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Obama lights the National Christmas Tree

President Obama on Friday evening lit the National Christmas Tree before a crowd of thousands on the Ellipse, between the White House and the National Monument.

For 91 years, Mr. Obama said, the tree has “stood as a beacon of light and a promise during the holiday season.”

Mr. Obama spoke about the message of Christmas, remarking, “Christ assumed a mighty voice teaching us lessons of compassion and charity... He ministered to the poor, he embraced the outcasts, he healed the sick.”

The president added, “No matter what god you pray to, or if you pray to none at all,  we all have a responsibility to ourselves and each other to make a difference.”

He also thanked the servicemen in attendance and said that “this year we give a special measure of gratitude for Nelson Mandela.”

Lighting the National Christmas Tree: A 91-year evolution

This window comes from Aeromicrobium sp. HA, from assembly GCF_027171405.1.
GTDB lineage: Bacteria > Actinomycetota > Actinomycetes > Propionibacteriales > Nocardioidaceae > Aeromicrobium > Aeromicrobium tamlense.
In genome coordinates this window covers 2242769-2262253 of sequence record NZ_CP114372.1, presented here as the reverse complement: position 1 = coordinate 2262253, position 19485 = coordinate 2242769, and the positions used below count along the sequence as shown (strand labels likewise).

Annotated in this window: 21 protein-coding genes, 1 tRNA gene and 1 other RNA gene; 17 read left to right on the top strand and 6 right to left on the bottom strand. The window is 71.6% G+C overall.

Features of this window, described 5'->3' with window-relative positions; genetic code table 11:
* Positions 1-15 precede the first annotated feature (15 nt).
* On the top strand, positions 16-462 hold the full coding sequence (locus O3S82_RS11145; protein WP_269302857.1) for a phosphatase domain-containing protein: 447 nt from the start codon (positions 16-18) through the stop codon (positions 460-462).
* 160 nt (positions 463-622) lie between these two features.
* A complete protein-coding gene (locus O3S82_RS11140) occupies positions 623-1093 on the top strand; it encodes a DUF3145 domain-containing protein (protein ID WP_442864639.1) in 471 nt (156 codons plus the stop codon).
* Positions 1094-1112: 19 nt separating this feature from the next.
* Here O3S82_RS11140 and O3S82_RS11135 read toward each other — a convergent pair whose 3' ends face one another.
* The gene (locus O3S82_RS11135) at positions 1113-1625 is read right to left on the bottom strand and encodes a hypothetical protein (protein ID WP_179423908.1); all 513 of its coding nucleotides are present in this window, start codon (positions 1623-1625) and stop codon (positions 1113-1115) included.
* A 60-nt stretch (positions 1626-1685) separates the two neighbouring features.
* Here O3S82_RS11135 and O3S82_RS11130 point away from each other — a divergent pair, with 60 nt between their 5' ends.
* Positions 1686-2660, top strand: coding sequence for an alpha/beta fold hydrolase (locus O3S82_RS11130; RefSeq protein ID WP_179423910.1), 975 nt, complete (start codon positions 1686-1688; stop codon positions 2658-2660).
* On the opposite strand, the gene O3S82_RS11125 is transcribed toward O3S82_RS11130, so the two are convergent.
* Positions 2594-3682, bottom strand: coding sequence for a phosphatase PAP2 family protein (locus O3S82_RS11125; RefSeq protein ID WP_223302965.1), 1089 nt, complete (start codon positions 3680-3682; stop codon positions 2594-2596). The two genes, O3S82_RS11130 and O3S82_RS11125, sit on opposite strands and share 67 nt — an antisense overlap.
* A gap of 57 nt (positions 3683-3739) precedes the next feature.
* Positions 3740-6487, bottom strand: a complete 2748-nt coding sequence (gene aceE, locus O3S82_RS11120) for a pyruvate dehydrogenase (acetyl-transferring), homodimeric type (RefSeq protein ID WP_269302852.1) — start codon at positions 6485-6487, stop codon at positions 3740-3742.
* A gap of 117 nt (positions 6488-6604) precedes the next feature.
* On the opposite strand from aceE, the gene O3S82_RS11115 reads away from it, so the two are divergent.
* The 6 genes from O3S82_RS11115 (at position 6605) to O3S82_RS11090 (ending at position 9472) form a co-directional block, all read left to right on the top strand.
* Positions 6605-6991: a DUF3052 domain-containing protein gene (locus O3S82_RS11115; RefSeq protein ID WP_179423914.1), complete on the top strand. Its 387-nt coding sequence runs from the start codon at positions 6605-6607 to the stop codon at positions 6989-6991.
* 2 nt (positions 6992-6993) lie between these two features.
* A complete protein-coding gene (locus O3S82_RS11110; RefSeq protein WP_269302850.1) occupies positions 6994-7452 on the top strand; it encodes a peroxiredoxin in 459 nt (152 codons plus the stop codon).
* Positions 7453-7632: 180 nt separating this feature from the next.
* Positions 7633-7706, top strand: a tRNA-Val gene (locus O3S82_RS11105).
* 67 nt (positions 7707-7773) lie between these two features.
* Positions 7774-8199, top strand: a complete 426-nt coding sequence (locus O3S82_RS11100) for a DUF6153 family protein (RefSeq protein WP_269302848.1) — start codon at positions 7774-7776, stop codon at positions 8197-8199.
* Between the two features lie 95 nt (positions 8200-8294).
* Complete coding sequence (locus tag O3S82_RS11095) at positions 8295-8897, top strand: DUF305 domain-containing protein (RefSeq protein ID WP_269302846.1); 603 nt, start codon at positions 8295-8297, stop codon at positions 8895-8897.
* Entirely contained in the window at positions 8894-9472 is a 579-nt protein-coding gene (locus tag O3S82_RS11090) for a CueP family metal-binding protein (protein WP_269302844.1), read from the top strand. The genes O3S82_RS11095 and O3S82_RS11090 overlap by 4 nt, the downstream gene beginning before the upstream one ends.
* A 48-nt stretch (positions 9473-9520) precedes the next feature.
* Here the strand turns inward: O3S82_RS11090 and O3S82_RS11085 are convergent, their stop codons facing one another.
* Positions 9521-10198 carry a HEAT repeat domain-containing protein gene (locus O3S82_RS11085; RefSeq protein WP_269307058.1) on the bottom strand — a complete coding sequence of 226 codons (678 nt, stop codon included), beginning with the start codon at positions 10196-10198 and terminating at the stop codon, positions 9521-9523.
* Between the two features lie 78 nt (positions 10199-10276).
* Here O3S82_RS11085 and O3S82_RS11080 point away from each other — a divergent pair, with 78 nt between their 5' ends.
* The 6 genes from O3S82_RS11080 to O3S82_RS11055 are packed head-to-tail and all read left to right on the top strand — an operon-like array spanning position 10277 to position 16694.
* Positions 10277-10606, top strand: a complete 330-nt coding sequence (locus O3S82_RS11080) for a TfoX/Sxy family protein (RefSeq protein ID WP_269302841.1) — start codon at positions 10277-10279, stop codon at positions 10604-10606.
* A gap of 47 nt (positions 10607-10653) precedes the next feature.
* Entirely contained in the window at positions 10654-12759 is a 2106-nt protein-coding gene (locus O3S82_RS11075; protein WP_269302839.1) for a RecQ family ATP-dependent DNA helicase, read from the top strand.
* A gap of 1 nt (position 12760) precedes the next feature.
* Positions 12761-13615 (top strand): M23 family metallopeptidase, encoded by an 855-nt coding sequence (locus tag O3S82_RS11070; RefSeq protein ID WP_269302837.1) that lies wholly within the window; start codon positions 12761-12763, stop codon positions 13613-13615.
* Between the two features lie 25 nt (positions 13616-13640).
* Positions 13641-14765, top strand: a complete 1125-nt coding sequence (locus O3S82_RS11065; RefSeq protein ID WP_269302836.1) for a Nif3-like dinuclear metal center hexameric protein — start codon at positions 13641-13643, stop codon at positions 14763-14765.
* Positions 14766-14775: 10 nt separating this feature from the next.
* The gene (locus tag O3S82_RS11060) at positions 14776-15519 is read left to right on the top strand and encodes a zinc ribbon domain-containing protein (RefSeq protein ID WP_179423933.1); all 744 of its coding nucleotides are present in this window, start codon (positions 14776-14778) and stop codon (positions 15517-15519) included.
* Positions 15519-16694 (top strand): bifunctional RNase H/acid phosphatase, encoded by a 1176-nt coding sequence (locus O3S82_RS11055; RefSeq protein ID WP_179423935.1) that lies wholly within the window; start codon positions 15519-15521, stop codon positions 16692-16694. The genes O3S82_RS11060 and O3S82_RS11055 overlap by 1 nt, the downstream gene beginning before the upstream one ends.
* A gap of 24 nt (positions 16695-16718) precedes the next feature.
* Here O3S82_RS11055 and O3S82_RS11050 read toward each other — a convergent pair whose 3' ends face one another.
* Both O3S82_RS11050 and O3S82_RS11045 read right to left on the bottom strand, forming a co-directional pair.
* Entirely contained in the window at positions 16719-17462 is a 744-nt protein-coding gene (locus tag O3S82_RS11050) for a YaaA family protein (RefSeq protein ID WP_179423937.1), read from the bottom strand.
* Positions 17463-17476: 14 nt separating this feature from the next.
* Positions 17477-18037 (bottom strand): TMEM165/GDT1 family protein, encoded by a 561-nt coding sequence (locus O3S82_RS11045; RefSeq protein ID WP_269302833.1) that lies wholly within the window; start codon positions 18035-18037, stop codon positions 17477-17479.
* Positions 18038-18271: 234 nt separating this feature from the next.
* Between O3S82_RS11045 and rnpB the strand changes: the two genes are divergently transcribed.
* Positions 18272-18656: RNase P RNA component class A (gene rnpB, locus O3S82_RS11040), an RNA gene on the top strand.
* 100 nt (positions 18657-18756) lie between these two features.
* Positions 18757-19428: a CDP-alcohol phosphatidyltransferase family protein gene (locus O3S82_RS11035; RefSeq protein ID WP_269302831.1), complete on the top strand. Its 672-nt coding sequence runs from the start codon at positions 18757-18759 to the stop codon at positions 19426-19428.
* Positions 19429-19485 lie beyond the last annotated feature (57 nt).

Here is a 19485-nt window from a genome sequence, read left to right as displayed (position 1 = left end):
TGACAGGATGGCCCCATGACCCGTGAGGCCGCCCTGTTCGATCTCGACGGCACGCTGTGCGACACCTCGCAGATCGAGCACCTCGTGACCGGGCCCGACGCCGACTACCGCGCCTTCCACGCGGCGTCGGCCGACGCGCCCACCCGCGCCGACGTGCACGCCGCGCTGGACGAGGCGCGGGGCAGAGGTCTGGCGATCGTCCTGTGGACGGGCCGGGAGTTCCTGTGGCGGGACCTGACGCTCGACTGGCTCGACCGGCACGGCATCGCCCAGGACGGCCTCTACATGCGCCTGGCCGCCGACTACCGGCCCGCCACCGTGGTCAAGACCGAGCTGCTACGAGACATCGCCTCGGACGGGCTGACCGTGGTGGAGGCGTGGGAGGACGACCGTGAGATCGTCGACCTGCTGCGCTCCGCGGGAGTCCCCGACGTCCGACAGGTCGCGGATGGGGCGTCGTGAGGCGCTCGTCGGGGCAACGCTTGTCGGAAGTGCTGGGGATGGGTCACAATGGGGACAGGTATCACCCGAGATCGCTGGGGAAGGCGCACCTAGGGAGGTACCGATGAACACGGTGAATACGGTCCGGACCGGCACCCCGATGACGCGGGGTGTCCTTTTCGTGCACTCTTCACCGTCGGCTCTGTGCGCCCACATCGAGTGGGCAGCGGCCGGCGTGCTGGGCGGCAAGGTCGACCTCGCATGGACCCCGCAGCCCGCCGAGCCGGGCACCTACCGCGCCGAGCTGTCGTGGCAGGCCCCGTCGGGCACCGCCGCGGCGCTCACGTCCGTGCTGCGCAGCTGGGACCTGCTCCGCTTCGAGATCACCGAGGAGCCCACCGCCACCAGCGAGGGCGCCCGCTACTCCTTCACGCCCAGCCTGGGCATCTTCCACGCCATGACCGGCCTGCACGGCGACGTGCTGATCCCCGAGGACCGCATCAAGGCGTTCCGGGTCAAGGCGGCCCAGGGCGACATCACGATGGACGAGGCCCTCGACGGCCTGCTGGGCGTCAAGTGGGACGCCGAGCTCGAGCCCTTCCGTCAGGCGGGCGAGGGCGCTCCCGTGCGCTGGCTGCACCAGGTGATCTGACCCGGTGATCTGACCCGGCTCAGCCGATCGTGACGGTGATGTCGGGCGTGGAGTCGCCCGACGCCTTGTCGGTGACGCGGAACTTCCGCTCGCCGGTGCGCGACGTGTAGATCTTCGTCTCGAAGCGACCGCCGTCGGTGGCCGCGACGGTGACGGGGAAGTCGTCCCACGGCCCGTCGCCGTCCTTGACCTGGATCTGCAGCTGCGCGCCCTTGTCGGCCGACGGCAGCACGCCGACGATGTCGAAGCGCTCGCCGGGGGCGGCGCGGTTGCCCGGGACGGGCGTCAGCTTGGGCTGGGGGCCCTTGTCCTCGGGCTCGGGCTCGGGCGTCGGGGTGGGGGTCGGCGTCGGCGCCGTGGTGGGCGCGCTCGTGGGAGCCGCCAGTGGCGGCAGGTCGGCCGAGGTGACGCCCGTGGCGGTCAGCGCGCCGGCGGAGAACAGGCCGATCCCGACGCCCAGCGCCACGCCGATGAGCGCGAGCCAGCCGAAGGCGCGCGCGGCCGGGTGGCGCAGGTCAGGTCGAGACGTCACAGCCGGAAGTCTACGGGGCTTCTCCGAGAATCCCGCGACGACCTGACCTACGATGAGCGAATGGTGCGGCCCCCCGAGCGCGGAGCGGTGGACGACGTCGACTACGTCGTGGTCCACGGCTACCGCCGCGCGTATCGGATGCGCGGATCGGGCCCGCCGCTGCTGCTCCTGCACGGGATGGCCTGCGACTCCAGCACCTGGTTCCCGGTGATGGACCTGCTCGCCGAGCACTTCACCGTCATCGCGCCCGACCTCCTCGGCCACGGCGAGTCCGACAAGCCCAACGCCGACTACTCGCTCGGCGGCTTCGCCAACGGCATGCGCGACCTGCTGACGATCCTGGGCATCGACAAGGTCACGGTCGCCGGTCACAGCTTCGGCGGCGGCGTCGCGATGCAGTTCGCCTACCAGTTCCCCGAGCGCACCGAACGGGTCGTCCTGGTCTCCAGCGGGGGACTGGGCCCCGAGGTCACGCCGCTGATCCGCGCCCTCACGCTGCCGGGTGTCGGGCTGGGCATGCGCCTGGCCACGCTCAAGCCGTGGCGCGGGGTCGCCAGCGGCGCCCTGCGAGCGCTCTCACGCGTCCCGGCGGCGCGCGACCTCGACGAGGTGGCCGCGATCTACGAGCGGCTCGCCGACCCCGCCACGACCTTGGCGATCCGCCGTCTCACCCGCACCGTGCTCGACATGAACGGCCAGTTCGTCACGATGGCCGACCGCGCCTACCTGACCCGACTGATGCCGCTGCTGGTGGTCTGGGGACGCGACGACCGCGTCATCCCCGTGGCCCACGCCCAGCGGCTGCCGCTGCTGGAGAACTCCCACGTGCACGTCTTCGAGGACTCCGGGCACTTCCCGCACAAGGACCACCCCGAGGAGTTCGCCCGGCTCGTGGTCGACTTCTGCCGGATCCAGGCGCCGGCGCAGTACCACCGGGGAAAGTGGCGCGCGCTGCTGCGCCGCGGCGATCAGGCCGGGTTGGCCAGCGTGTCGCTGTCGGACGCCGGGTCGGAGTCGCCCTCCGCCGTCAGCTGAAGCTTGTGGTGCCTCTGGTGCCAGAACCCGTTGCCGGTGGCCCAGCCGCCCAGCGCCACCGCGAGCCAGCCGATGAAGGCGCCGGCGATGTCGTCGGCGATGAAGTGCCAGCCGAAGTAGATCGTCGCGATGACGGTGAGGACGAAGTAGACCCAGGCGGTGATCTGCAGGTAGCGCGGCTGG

The tree lighting ceremony, hosted by actress Jane Lynch, included performances from Janelle Monae, Aretha Franklin, Mariah Carey, Arturo Sandoval and several other musical performers.

The National Christmas tree has a storied 91-year history: The tradition started with President Calvin Coolidge in 1923. During World War II, the tree wasn’t lit at for three years, out of concern that a bright tree would direct the enemy straight to FDR. And following his 1981 assassination attempt, Ronald Reagan lit the tree from inside the White House.

In 1924, the American Forestry Association donated a living tree to the ceremony. Now, the National Christmas Tree remains planted on the Ellipse year-round.